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Desk Set (1957) Poster

(1957)

Trivia

Improvised Scene: Sumner is leaving Bunny's apartment, shortly after Mike leaves and Peg arrives, when Bunny and Sumner are recapping the afternoon's events for Peg. Tracy goes "offstage" and returns with his hat pulled down over his ears, his shirt dangling out of his pants, staggering as though drunk and talking crazy. This moment, including the women's hysterical laughter and Hepburn's literally falling out of her chair, is not in the script.
The script called for a philodendron, but a rhododendron was placed on the set. Katharine Hepburn brought in her own philodendron, the one which almost encircled her office.
William Marchant based Bunny Watson's character on librarian Agnes E. Law, who had built up the CBS network's research library.
This is the first film that Spencer Tracy and Katharine Hepburn did in color and the eighth of the nine films they starred in together. Their next (and last), Guess Who's Coming to Dinner (1967), came ten years later.
The United States government's ENIAC machine, which EMARAC was based on, had the slogan "Making Machines Do More, So That Man Can Do Less."
The acronym for "electronic brain", EMARAC, stands for Electromagnetic Memory and Research Arithmetical Calculator.
Katharine Hepburn was very impressed with the performance of young Lee Remick in A Face in the Crowd (1957) and invited her to her home with Spencer Tracy to discuss appearing in "Desk Set." Tracy did not feel that the role was good enough for the young actress, however, and Remick declined it, which was then given to Dina Merrill. Tracy's advice later proved correct, as Merrill received little attention in the role.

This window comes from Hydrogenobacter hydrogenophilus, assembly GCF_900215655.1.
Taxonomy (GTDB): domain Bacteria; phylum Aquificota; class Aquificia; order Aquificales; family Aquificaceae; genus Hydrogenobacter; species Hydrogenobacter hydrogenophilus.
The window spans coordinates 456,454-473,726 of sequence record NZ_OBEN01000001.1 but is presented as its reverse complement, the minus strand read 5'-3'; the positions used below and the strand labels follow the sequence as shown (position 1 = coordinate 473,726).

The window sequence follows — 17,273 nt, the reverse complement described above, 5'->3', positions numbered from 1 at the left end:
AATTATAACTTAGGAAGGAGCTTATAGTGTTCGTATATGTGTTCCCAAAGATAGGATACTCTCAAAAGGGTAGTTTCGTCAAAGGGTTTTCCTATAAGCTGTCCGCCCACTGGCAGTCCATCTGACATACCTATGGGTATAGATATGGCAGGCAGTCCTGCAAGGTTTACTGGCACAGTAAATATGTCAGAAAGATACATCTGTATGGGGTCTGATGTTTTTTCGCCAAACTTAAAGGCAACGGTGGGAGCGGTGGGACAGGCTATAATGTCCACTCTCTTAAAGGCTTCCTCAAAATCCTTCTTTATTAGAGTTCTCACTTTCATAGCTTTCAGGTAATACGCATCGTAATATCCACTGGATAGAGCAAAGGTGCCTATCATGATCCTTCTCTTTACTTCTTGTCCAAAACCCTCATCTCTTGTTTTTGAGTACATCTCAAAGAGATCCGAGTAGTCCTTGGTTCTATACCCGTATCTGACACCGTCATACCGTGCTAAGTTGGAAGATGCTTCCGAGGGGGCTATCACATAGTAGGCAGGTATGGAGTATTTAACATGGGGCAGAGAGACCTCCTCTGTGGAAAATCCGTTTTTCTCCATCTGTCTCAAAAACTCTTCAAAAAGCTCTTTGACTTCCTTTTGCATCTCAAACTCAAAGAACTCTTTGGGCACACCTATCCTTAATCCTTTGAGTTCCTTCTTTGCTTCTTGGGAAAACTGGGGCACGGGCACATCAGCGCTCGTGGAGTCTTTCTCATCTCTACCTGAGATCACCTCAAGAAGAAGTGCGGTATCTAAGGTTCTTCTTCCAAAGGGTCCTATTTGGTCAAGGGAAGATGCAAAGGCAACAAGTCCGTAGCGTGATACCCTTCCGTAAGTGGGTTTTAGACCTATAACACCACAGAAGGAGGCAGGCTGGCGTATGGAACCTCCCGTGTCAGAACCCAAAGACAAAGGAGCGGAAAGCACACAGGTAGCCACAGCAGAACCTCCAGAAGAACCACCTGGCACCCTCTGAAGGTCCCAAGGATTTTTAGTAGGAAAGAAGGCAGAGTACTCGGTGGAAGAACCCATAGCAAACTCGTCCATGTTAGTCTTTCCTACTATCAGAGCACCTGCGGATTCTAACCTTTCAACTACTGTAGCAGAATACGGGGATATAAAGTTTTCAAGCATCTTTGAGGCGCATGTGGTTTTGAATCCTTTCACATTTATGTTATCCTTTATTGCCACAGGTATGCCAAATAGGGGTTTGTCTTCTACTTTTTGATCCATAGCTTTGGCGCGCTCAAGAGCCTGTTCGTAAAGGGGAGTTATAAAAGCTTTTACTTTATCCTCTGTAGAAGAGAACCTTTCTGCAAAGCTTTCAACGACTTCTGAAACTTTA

The sound effects created for EMARAC were re-used in numerous movies and TV series, notably Fantastic Voyage (1966).
Adapted from a Broadway play "The Desk Set" that originally starred Shirley Booth, Byron Sanders and Frank Milan. The stage production opened at the Broadhurst Theatre in New York on Oct. 24, 1955 and ran for 296 performances. "Hollywood Reporter" reported that Booth would repeat her role in the film, which ultimately did not happen (though Harry Ellerbe reprised office gossip Smithers).
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Inside joke: In one scene, Bunny Watson gives Richard Sumner a striped scarf, saying it shows his college colors. The scarf's colors (red and light blue) are the colors of Ripon, the college Spencer Tracy attended in real life, not MIT, the college that Sumner is said to have graduated from in the movie.
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The president/CEO of IBM from its inception (as the Computing-Tabulating-Recording Co.) in 1914 until 1956 was Thomas J. Watson; his son, T.J. Watson Jr., was CEO from 1956-71.
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The setting for the film is mainly at the offices of the fictitious Federal Broadcasting Company.
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